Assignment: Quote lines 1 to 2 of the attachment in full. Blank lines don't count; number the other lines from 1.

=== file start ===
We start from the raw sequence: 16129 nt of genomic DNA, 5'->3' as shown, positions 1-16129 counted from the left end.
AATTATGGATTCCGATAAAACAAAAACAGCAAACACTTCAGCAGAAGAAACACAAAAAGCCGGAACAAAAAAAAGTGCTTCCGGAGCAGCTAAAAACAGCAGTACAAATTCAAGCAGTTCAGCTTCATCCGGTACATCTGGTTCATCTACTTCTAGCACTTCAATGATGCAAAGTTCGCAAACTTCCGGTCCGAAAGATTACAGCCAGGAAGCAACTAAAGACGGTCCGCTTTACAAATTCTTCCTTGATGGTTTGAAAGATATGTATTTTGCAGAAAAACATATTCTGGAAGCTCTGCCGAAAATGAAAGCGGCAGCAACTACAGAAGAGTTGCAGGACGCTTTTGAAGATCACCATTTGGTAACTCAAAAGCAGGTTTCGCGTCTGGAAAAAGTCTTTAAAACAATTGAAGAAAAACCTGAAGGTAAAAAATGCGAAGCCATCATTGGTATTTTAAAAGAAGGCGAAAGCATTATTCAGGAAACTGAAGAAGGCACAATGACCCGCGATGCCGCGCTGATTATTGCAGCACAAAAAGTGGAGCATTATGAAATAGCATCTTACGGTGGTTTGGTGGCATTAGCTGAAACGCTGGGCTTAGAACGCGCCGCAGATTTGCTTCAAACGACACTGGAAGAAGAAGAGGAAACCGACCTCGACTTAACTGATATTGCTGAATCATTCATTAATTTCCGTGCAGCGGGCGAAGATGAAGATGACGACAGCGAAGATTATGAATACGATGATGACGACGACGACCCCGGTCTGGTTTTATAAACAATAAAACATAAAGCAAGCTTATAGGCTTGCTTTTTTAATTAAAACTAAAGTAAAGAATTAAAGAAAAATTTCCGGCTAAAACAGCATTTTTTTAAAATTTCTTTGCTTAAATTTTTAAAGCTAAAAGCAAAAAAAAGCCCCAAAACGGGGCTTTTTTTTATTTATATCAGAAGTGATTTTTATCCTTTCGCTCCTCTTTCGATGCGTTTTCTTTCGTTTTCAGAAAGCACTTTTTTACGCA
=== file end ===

We start from the raw sequence: 16129 nt of genomic DNA, 5'->3' as shown, positions 1-16129 counted from the left end.
AATTATGGATTCCGATAAAACAAAAACAGCAAACACTTCAGCAGAAGAAACACAAAAAGCCGGAACAAAAAAAAGTGCTTCCGGAGCAGCTAAAAACAGCAGTACAAATTCAAGCAGTTCAGCTTCATCCGGTACATCTGGTTCATCTACTTCTAGCACTTCAATGATGCAAAGTTCGCAAACTTCCGGTCCGAAAGATTACAGCCAGGAAGCAACTAAAGACGGTCCGCTTTACAAATTCTTCCTTGATGGTTTGAAAGATATGTATTTTGCAGAAAAACATATTCTGGAAGCTCTGCCGAAAATGAAAGCGGCAGCAACTACAGAAGAGTTGCAGGACGCTTTTGAAGATCACCATTTGGTAACTCAAAAGCAGGTTTCGCGTCTGGAAAAAGTCTTTAAAACAATTGAAGAAAAACCTGAAGGTAAAAAATGCGAAGCCATCATTGGTATTTTAAAAGAAGGCGAAAGCATTATTCAGGAAACTGAAGAAGGCACAATGACCCGCGATGCCGCGCTGATTATTGCAGCACAAAAAGTGGAGCATTATGAAATAGCATCTTACGGTGGTTTGGTGGCATTAGCTGAAACGCTGGGCTTAGAACGCGCCGCAGATTTGCTTCAAACGACACTGGAAGAAGAAGAGGAAACCGACCTCGACTTAACTGATATTGCTGAATCATTCATTAATTTCCGTGCAGCGGGCGAAGATGAAGATGACGACAGCGAAGATTATGAATACGATGATGACGACGACGACCCCGGTCTGGTTTTATAAACAATAAAACATAAAGCAAGCTTATAGGCTTGCTTTTTTAATTAAAACTAAAGTAAAGAATTAAAGAAAAATTTCCGGCTAAAACAGCATTTTTTTAAAATTTCTTTGCTTAAATTTTTAAAGCTAAAAGCAAAAAAAAGCCCCAAAACGGGGCTTTTTTTTATTTATATCAGAAGTGATTTTTATCCTTTCGCTCCTCTTTCGATGCGTTTTCTTTCGTTTTCAGAAAGCACTTTTTTACGCA